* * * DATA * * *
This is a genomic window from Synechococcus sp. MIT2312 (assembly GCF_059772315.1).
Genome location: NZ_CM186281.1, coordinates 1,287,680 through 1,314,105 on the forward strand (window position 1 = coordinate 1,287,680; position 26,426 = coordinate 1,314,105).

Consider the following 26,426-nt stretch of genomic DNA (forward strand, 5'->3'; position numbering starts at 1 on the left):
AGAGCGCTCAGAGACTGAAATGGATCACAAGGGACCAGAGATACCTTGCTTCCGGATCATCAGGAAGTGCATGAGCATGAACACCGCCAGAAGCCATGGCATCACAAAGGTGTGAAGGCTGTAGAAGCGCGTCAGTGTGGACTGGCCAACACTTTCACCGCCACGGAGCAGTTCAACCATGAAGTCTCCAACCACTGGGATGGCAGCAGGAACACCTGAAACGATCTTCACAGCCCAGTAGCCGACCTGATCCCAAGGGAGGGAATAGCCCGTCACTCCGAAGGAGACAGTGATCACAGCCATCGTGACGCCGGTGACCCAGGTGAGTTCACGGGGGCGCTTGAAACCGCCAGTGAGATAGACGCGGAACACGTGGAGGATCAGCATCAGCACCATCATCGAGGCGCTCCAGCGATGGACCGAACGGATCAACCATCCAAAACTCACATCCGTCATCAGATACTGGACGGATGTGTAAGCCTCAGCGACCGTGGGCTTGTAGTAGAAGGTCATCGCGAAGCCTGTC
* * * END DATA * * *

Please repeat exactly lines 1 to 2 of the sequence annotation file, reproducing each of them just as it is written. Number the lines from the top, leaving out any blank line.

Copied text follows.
This is a genomic window from Synechococcus sp. MIT2312 (assembly GCF_059772315.1).
Genome location: NZ_CM186281.1, coordinates 1,287,680 through 1,314,105 on the forward strand (window position 1 = coordinate 1,287,680; position 26,426 = coordinate 1,314,105).